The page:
Nov 4, 2016

A Better Approach to Mixing Realistic Skin Colors

Hi there,

If you were to ask me to recommend one instructional resource on painting, it would probably be the book Alla Prima: Everything I Know About Painting by Richard Schmid.

However, when I first flipped through its pages as a newbie painter, I admit my expectations were met with some disappointment.

At the time, I had been laboring over one of my very first commissions—a double portrait of two young children. I had hoped Mr. Schmid would provide color-mixing recipes for everything under the sun, including what I needed–color recipes for Caucasian skin tones illuminated by flash photography and other vague indoor lighting.

To my dismay, I could find no such recipes.

Of course, my disappointment had nothing to do with any fault in Mr. Schmid's book, but rather with my own misunderstandings of color.

What I didn't understand was this: For us painters, color mixing has little to do with recipes, and much more to do with our response to the subject.

Now, it's true that your artistic interpretation can also influence what colors end up on your canvas. But I like to let my subjects be my primary blueprint. Therefore, for the most part, I interpret the colors before me based on how they truly appear. This type of faithful response to your subject can (with practice) help you achieve color that is more realistic than any color recipe.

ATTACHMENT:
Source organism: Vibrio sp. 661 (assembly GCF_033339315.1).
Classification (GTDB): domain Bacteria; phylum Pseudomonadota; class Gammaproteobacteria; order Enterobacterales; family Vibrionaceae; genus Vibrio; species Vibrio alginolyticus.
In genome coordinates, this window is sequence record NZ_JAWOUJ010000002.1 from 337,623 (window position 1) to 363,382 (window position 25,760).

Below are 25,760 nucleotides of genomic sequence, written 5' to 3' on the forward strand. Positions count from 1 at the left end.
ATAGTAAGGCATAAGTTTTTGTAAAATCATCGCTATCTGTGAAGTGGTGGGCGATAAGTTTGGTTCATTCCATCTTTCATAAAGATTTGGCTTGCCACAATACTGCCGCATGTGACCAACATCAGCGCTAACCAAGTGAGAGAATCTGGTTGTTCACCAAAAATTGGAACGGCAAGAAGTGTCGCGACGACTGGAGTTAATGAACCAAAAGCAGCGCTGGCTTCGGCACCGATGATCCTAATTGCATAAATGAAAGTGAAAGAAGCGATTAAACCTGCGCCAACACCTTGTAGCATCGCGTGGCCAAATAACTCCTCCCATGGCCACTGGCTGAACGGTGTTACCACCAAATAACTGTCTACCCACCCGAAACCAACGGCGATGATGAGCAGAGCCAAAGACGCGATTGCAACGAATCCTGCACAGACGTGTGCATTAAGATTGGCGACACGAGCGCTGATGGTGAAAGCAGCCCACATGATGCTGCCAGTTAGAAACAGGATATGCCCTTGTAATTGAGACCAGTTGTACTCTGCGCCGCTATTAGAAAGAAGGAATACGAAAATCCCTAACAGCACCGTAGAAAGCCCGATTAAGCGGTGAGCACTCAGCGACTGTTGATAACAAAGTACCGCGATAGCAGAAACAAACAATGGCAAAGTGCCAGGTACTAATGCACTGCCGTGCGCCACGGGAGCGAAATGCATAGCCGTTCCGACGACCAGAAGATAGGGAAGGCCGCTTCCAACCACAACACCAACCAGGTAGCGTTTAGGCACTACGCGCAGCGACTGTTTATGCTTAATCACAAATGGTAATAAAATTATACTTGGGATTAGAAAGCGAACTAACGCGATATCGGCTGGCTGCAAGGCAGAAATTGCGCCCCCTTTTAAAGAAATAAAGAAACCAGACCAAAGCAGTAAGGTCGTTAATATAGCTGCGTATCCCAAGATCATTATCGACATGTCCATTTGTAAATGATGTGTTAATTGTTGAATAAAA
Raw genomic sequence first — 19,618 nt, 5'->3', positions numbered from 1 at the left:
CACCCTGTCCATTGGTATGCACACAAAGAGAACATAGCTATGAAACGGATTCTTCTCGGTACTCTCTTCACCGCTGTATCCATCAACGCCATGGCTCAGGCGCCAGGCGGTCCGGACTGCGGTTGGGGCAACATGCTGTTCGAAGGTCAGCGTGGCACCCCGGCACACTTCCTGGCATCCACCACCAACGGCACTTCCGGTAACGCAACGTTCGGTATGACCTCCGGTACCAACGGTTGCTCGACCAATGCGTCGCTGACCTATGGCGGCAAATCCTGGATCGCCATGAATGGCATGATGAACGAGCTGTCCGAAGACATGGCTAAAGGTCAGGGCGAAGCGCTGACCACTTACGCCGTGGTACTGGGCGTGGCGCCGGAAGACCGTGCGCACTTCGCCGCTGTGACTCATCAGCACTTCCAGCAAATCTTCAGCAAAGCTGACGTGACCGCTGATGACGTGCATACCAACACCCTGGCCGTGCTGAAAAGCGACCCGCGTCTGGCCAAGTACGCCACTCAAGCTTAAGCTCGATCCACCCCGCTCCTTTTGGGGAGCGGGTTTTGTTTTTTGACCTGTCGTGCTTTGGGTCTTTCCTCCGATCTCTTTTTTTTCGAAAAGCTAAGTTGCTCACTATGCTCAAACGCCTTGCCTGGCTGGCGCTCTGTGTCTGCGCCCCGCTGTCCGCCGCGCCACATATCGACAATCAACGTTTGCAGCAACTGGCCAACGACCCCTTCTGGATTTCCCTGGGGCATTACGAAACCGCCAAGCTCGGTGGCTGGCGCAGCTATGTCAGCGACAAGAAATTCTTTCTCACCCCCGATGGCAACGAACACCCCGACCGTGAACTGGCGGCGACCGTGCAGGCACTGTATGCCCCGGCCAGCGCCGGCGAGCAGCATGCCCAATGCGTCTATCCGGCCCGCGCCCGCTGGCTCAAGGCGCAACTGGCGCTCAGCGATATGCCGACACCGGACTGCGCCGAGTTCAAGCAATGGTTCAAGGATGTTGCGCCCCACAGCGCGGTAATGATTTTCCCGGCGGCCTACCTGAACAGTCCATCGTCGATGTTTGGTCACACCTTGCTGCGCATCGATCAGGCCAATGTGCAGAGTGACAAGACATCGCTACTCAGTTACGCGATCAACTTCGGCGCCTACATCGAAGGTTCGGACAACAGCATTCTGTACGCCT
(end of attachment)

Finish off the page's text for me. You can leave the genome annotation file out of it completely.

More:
Now, responding faithfully to the colors before you is made easier when you understand why the colors in your subject are there…

3 Factors that
Affect Color

1. The light on the subject
The skin colors of a model under warm sunlight (as in the first image below) will appear dramatically different from the skin colors of the same model under cool window light (as in the second image below). These ladies are sisters, but they have a similar complexion.

2. The local color of the subject
"Local color" is the named color of a subject—for example, a blue shirt, a red apple, etc. When mixing skin color, the inherent qualities of the subject's flesh must be considered. We are blessed with beautiful diversity–some skin tones are lighter, some are darker, some lean more toward red or yellow or olive.

3. The reflection of surrounding objects
In the example below, notice how the model's bright green shirt reflects into his face.

As you can imagine, these 3 factors provide practically infinite color possibilities. It would be an impossible task to memorize a color recipe for every potential situation! Fortunately, we don't have to…

Next week, I'll share My Simple Method for Mixing Any Skin Color.

See you then!

Did you find this lesson valuable? You can have lessons like this one delivered directly to your inbox when you sign up for our Email Newsletter below (Be sure to check "Free art lessons").

Sign Up For
Our Email Newsletter

What would you like to receive?

No comments:

Post a Comment